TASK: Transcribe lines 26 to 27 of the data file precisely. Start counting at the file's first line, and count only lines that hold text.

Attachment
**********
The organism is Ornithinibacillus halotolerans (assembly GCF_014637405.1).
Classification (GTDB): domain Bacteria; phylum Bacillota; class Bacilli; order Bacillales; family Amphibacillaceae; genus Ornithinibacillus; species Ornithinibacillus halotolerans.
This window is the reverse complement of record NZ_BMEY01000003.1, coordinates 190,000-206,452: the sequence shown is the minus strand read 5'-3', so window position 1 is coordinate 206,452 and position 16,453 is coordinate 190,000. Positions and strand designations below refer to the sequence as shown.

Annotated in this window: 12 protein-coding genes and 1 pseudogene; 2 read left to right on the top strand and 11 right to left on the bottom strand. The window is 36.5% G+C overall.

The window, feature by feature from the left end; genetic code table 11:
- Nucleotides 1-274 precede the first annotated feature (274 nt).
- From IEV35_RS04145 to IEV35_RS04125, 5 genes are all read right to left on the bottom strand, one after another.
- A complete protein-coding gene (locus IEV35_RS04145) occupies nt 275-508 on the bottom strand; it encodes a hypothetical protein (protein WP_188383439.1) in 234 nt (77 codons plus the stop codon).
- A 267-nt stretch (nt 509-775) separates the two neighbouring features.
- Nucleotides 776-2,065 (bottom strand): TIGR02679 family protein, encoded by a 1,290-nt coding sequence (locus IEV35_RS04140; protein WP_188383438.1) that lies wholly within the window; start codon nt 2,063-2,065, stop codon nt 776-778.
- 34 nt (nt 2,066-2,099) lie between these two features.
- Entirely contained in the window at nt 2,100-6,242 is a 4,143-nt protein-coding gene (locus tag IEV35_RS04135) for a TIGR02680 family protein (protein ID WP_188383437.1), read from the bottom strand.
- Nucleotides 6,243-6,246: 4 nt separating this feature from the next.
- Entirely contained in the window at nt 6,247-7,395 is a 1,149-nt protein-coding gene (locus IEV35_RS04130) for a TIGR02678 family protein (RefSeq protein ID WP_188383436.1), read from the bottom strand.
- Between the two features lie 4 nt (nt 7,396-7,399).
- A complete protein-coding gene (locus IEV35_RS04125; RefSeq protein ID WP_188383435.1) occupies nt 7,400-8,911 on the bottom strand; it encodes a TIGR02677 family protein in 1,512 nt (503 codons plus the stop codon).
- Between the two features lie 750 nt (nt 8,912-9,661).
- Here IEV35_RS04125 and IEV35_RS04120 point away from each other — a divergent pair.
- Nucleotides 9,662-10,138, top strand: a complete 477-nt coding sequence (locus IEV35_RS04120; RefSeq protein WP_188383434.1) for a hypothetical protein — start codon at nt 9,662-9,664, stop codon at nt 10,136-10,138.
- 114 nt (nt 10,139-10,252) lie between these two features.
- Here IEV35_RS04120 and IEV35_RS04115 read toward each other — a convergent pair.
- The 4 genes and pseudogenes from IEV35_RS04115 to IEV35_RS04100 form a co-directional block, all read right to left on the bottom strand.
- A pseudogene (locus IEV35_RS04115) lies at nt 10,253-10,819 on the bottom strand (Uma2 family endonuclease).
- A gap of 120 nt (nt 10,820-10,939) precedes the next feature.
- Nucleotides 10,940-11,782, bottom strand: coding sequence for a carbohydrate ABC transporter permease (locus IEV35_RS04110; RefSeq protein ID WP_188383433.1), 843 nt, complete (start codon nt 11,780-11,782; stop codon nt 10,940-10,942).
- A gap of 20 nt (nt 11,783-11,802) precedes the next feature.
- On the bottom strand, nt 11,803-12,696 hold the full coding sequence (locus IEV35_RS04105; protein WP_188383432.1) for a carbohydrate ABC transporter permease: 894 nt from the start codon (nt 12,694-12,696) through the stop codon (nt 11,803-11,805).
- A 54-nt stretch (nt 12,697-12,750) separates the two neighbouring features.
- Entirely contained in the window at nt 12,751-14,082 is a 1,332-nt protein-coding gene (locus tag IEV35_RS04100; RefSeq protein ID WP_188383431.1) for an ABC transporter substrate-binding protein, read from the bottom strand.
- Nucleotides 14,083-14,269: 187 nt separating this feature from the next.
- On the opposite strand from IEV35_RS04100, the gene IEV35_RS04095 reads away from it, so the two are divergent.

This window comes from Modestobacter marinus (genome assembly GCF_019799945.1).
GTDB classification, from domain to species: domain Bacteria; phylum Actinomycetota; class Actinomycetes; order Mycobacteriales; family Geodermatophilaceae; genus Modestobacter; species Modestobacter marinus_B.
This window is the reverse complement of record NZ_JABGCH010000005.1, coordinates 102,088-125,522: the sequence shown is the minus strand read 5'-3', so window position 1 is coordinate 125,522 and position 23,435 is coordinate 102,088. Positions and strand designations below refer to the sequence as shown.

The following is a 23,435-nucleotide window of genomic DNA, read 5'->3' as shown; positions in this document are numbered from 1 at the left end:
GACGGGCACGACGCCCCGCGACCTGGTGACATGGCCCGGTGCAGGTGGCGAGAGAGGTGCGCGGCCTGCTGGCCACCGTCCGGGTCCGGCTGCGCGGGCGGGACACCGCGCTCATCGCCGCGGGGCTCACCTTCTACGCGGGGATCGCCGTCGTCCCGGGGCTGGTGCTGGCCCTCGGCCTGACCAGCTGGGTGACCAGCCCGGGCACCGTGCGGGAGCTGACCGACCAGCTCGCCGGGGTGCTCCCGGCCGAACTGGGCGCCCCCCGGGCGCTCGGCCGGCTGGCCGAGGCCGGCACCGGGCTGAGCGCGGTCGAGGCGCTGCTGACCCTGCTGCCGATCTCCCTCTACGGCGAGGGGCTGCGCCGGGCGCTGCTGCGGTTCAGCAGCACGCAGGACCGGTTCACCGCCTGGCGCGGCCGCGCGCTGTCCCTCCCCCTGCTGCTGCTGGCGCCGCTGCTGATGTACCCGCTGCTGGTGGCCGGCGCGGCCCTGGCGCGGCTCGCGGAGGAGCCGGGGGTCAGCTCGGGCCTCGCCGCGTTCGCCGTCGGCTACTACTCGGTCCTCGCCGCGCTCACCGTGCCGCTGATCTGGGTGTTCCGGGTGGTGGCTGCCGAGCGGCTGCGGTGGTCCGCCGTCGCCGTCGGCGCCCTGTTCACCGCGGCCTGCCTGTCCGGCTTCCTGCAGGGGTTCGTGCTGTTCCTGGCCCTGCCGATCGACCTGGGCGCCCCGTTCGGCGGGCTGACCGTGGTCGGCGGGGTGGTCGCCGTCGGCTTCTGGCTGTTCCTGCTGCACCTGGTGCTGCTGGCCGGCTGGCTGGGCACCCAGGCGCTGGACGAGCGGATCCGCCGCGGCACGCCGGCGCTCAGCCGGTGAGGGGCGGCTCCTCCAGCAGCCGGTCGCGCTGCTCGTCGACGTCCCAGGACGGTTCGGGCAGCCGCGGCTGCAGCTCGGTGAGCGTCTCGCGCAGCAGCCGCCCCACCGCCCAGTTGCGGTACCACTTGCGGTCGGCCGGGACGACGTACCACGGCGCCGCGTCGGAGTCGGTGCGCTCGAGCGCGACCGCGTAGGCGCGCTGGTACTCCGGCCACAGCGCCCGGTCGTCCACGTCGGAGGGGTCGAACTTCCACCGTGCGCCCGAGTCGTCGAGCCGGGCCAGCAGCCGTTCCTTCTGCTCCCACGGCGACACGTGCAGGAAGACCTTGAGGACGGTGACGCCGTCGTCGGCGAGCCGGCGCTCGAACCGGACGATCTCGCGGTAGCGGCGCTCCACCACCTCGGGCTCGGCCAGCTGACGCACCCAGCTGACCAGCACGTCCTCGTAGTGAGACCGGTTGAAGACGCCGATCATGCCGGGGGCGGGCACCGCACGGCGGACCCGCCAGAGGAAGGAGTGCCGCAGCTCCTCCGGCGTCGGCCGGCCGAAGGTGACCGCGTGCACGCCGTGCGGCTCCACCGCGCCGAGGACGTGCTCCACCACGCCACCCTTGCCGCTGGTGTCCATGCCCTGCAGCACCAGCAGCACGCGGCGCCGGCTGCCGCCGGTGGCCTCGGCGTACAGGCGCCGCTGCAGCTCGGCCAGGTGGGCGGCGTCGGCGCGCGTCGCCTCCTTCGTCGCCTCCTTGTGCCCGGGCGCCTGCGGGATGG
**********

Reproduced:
- A gap of 20 nt (nt 11,783-11,802) precedes the next feature.
- On the bottom strand, nt 11,803-12,696 hold the full coding sequence (locus IEV35_RS04105; protein WP_188383432.1) for a carbohydrate ABC transporter permease: 894 nt from the start codon (nt 12,694-12,696) through the stop codon (nt 11,803-11,805).